Massachusetts Miracle

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Will CommCare do estate recovery?

Community Partners, March 3, 2008

Kate Bicego, Helpline Manager at Health Care for All, writes that
CommCare has told the Helpline that CommCare members are not subject to
estate recovery.

What have you heard lately about estate recovery? Outreach workers have
said that for some clients it is a barrier to enrolling in MassHealth
... what are your clients saying about CommCare?

We'll be continuing this conversation at our Western HAN meeting in Amherst this Friday.

Best wishes,

Community Partners

email:  cp@compartners.org
phone:  413-253-4283
web:  http://www.compartners.org

Who pays for health plan?

Harriette Seiler, Louisville, KY, Boston Globe, March 2, 2008 Critical
of the "minimal" penalties to be levied against employers who opt out
of Commonwealth Care, David Schreiber urges the state to raise the
sanctions against employers who do not (or perhaps cannot) provide
coverage for their workers ("Hit up relatively untapped source in health reform,"
Letters, February 25). He tells the Connector Authority to go "where
the money is." May I suggest that employers and employees alike, in
businesses large and small, are tired of taking the hit for costly

Who pays for health plan?

Richard Wittrup, Scituate, Boston Globe, March 2, 2008 I agree with Dorsey and Berwick
that capitation is the best way to pay providers of healthcare.
However, their accusation that insurance companies "hijacked" managed
healthcare is unfair. The detested interference by those companies in
medical decision-making was in response to the failure of provider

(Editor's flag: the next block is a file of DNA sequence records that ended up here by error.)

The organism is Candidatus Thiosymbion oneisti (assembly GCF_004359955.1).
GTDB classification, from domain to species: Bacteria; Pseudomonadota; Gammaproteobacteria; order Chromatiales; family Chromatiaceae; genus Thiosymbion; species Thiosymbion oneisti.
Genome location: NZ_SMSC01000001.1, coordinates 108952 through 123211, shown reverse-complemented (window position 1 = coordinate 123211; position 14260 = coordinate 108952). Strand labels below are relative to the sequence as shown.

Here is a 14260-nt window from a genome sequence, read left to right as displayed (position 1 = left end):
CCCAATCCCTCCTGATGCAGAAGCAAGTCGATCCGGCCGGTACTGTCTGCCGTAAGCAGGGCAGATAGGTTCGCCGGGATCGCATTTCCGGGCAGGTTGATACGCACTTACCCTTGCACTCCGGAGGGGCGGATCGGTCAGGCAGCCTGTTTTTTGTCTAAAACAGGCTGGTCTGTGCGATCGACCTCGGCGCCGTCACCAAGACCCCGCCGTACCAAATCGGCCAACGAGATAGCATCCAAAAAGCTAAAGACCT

organizations to prevent the unnecessary use of expensive services. Or,
to put it in fewer words, in the failure of providers to manage care.
Like Dorsey and Berwick, I think capitation ought to be tried again.
But it will succeed only if providers are able and willing to be

Who pays for health plan?

Arnold S. Relman, MD, Boston, Boston Globe, March 2, 2008 Dr. Joseph
Dorsey and Dr. Donald Berwick's admiration of the kind of capitated
managed care provided by salaried physicians in the former Harvard
Community Health Plan is justified ("Dirty words in healthcare,"
Op-ed, February 27). So is their suggestion that this kind of care
might be just what our country needs. But they did not mention two
other critical features of HCHP, namely that it was not-for-profit, and
that physicians, not business people, managed the medical care ... Who

Who pays for health plan?

Frank Sargent, Carlisle, Boston Globe, March 2, 2008 Certainly the
Globe offers some credible commentary for controlling shared healthcare
costs under Commonwealth Care ("A fair share for healthcare").
However, there are some figures missing in your analysis. I run a small
construction company with fewer than nine employees, but have offered
health insurance for years, paying 50 percent of the premiums. As of
April 1, these premiums will increase by 30 percent (thank you, Blue
Cross and Blue Shield of Massachusetts). ... Who

Who pays for health plan?

Barbara Waters Roop, PhD & John D. Goodson, MD, Health Care for Massachusetts, Cambridge, Boston Globe, March 2, 2008 Your February 27 editorial "A fair share for healthcare"
calls on the Connector to leaven actuarial prudence with compassion.
I'd be happy to settle for actuarial prudence. Controlling costs by
pricing people out is not actuarially sound. As the Globe notes, even
the smallest price increases can create insuperable barriers ... Who

The uninsured & underinsured in MA need your help

Petition attached.
Ann Eldridge Malone, RN, Alliance to Defend Health Care

Obama criticizes health care mandate

Patrick lukewarm also. Glen Johnson, Associated Press, March 1, 2008
Boston - Barack Obama is no fan of the individual mandate that has been
central to the successful launch of the Massachusetts universal (sic) health
care law. He likes to cite its foibles as he criticizes his Democratic
presidential rival, Sen. Hillary Rodham Clinton of New York, for
including a similar mandate in her national health care plan. Gov.
Deval Patrick has been noticeably silent as Obama has leveled his